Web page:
Cantonese Wine Starter (kiu-tsee) . The first and only known reference to this product appeared in 1878 in an article by M.P. Dabry de Thiersant in the Bulletin of the Society for Acclimatization (Paillieux 1880). The French transcription kiu-tsee probably referred to a Chinese term such as chiu-chi or chiu-chieh ; chiu means "wine" or "alcoholic beverage" in Mandarin. The starter, used in Canton to make a grain-based wine and spirits, was made from 75 lb of rice, 27 lb of soybeans, 14 lb of the pulverized leaves of the Chinese glycosmis ( Glycosmis citrifolia , called Chan-kiue in Cantonese; a shrub or small tree that grows mostly in Kwantung province), and 4 ounces of kiu-tsee from a previous fermentation. To prepare: boil the rice and beans, spread the rice to cool on a large table, then sprinkle the well-cooked soybeans, dried and powdered leaves, and pulverized starter over the surface. Mix in a shallow vat, mash underfoot to a paste, then shape into 1-lb bricks in a mold 6 inches long and 1 1/2 inches deep. Press grains of dry rice into the surfaces, arrange vertically on a board, and allow to mold for 4-5 days until covered with a whitish mycelium. Place on nets and allow to dry in the shade for 4-8 days, then in the sun on screens for 2-3 days. Store in a desiccator for use as wine inoculum.

Soy Fermentation Pellicle (tou-huang) . The first known description of this product was published by Stuart in 1911 in his Chinese materia medica. He described it as "bean ferment" (the characters mean "bean yellow"), or the fermentation pellicle (mycoderma) which formed on the top of fermenting beans, and probably contained various yeasts and molds. To make the product, "Take a peck of black beans and thoroughly steam them. Spread upon matting and cover with artemesia stalks, as in the process of preparing soy (sauce). When the pellicle is formed on top, take it off, dry in the sun and powder, when it is ready for use. The taste is sweet and cooling." It was recommended for the treatment of many ailments, including rheumatism and eczema. Shih (1918) repeated Stuart's description.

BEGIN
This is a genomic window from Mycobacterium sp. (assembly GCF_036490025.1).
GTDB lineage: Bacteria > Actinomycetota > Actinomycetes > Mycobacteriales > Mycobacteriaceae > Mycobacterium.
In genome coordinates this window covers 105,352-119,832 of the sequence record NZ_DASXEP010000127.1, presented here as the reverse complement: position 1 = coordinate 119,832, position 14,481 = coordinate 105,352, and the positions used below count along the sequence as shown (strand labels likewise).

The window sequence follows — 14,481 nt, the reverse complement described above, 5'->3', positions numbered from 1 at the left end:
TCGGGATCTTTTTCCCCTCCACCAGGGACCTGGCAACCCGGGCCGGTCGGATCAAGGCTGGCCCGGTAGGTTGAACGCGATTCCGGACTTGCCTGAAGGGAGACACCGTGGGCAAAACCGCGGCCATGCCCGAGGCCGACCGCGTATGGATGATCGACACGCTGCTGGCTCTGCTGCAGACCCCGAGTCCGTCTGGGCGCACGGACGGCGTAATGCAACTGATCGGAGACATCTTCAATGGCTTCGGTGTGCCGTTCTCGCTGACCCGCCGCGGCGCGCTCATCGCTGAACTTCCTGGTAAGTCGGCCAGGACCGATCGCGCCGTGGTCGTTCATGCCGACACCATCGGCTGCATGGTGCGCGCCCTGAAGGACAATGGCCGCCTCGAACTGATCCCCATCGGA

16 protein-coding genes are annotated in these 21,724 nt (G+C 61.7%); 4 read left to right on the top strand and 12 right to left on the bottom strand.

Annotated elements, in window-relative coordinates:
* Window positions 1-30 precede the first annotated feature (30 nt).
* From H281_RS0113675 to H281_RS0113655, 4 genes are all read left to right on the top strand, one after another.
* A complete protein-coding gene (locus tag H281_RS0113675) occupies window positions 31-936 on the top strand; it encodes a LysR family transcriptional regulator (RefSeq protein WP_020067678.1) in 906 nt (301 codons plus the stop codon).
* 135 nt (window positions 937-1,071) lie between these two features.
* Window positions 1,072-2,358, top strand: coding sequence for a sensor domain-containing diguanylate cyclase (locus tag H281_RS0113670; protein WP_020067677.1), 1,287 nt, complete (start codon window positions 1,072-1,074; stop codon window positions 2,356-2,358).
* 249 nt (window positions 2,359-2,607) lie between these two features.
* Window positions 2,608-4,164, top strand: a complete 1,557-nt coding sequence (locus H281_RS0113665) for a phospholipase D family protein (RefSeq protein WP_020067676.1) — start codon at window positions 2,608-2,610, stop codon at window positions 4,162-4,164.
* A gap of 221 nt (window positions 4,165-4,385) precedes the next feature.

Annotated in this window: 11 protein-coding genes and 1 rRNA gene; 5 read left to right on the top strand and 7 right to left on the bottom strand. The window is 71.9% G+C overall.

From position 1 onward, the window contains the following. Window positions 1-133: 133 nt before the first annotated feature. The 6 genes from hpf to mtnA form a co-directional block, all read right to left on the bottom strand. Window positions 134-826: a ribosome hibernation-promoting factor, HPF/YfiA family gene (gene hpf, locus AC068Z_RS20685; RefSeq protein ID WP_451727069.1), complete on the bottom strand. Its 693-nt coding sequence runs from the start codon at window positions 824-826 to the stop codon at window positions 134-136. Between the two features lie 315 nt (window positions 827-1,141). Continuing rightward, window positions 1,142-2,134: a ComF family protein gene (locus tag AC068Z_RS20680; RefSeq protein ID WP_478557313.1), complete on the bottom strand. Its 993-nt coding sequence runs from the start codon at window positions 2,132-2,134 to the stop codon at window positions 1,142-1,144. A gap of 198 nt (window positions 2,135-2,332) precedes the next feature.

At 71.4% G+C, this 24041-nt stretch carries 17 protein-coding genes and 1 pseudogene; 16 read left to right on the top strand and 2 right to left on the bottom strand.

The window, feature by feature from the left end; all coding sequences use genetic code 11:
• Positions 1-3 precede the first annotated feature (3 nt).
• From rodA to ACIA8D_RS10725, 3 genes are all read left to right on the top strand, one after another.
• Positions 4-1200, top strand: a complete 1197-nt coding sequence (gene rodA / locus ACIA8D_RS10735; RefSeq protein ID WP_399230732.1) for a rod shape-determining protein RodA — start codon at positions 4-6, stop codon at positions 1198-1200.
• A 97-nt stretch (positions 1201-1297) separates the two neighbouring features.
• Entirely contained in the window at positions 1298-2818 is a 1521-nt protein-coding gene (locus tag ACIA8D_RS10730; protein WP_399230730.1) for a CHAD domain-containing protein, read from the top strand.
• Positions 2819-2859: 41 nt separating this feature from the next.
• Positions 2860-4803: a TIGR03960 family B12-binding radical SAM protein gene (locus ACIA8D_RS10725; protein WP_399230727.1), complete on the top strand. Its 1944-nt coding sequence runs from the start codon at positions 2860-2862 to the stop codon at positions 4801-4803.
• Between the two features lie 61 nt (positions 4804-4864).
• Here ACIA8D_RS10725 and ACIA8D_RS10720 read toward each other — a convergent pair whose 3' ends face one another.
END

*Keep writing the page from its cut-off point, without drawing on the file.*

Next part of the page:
Meitauza (Mucor-fermented okara) . The earliest known description of this product was given by Y.K. Shih in 1937. The product was traditionally made in Wuchang, preferably in winter, as follows. Form okara into round cakes 4 1/2 to 5 inches in diameter, 1 inch thick at the center and 3/8 to 1/2 inch thick at the edges. Place the cakes in a vessel of the same size and allow to ferment in a room with moderate aeration until, after 10-15 days they are covered with a white mycelium of Mucor meitauza Shih. Dry in the sun for several hours, then sell. Meitauza is served either fried or cooked with vegetables, and is widely considered to be tasty and nutritious. In his article, Shih (working with Dr. Jun Hanzawa in Hokkaido, Japan) isolated the Mucor mold, studied it and described it as a new species. Hesseltine (1965), noted that the mold was probably a synonym of Actinomucor elegans , already noted as one of the principal fungi involved in the preparation of fermented tofu. This product must be a close relative of okara tempeh. See also Chapter 29, Okara.

Okara Onchom . This traditional Indonesian fermented food (now spelled oncom in Indonesia and formerly called ontjom ) is a close relative of okara tempeh, except that the fermentation is done with a Neurospora (rather than a Rhizopus ) mold, which envelopes the cakes with a brilliant orange mycelium. Made and consumed for centuries, but only in West Java and especially in Bogor, the food is known there as onchom merah , onchom bereum , or onchom tahu . A lengthy description and bibliography is given in The Book of Tempeh by Shurtleff and Aoyagi (1979). Early?? accounts are given by Went (1901 Ref??), Ochse (1931), van Veen (1968), and Ho (1976 Ref??). If early reference, move up this category. Nishiwaki 1924?? See Greenberg 1984.